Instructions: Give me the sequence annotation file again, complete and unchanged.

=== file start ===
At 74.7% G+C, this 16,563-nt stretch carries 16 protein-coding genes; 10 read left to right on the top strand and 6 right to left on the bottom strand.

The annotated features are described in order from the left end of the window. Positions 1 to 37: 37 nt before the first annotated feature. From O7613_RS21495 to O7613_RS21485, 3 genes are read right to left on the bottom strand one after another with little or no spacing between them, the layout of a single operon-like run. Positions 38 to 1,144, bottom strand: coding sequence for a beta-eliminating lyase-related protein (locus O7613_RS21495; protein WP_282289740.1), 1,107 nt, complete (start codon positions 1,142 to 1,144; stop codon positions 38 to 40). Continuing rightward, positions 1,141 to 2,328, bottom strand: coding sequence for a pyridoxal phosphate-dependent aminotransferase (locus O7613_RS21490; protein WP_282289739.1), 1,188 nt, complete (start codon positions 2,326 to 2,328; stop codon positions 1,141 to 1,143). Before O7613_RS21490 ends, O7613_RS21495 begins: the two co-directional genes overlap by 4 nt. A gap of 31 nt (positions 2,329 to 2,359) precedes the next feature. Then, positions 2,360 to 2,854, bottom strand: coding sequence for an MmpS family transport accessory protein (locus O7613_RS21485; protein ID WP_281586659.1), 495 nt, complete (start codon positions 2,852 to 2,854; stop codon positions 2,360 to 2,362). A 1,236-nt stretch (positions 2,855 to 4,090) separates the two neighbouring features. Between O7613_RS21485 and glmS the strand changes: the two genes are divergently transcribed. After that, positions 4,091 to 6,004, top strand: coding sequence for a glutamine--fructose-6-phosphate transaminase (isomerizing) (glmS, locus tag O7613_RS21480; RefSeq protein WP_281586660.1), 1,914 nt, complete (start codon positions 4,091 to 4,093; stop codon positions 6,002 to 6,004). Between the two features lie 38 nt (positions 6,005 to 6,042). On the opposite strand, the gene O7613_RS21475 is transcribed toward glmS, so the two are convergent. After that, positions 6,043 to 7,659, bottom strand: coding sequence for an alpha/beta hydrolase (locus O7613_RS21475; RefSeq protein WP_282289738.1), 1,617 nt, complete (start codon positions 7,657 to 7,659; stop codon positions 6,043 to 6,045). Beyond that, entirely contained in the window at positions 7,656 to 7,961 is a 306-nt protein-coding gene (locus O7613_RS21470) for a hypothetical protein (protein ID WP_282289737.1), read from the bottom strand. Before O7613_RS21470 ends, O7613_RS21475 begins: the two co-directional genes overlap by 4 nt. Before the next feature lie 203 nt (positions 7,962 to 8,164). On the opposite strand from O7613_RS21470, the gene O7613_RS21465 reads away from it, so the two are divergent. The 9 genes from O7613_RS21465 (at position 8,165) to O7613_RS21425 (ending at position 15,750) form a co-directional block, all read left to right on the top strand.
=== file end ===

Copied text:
At 74.7% G+C, this 16,563-nt stretch carries 16 protein-coding genes; 10 read left to right on the top strand and 6 right to left on the bottom strand.

The annotated features are described in order from the left end of the window. Positions 1 to 37: 37 nt before the first annotated feature. From O7613_RS21495 to O7613_RS21485, 3 genes are read right to left on the bottom strand one after another with little or no spacing between them, the layout of a single operon-like run. Positions 38 to 1,144, bottom strand: coding sequence for a beta-eliminating lyase-related protein (locus O7613_RS21495; protein WP_282289740.1), 1,107 nt, complete (start codon positions 1,142 to 1,144; stop codon positions 38 to 40). Continuing rightward, positions 1,141 to 2,328, bottom strand: coding sequence for a pyridoxal phosphate-dependent aminotransferase (locus O7613_RS21490; protein WP_282289739.1), 1,188 nt, complete (start codon positions 2,326 to 2,328; stop codon positions 1,141 to 1,143). Before O7613_RS21490 ends, O7613_RS21495 begins: the two co-directional genes overlap by 4 nt. A gap of 31 nt (positions 2,329 to 2,359) precedes the next feature. Then, positions 2,360 to 2,854, bottom strand: coding sequence for an MmpS family transport accessory protein (locus O7613_RS21485; protein ID WP_281586659.1), 495 nt, complete (start codon positions 2,852 to 2,854; stop codon positions 2,360 to 2,362). A 1,236-nt stretch (positions 2,855 to 4,090) separates the two neighbouring features. Between O7613_RS21485 and glmS the strand changes: the two genes are divergently transcribed. After that, positions 4,091 to 6,004, top strand: coding sequence for a glutamine--fructose-6-phosphate transaminase (isomerizing) (glmS, locus tag O7613_RS21480; RefSeq protein WP_281586660.1), 1,914 nt, complete (start codon positions 4,091 to 4,093; stop codon positions 6,002 to 6,004). Between the two features lie 38 nt (positions 6,005 to 6,042). On the opposite strand, the gene O7613_RS21475 is transcribed toward glmS, so the two are convergent. After that, positions 6,043 to 7,659, bottom strand: coding sequence for an alpha/beta hydrolase (locus O7613_RS21475; RefSeq protein WP_282289738.1), 1,617 nt, complete (start codon positions 7,657 to 7,659; stop codon positions 6,043 to 6,045). Beyond that, entirely contained in the window at positions 7,656 to 7,961 is a 306-nt protein-coding gene (locus O7613_RS21470) for a hypothetical protein (protein ID WP_282289737.1), read from the bottom strand. Before O7613_RS21470 ends, O7613_RS21475 begins: the two co-directional genes overlap by 4 nt. Before the next feature lie 203 nt (positions 7,962 to 8,164). On the opposite strand from O7613_RS21470, the gene O7613_RS21465 reads away from it, so the two are divergent. The 9 genes from O7613_RS21465 (at position 8,165) to O7613_RS21425 (ending at position 15,750) form a co-directional block, all read left to right on the top strand.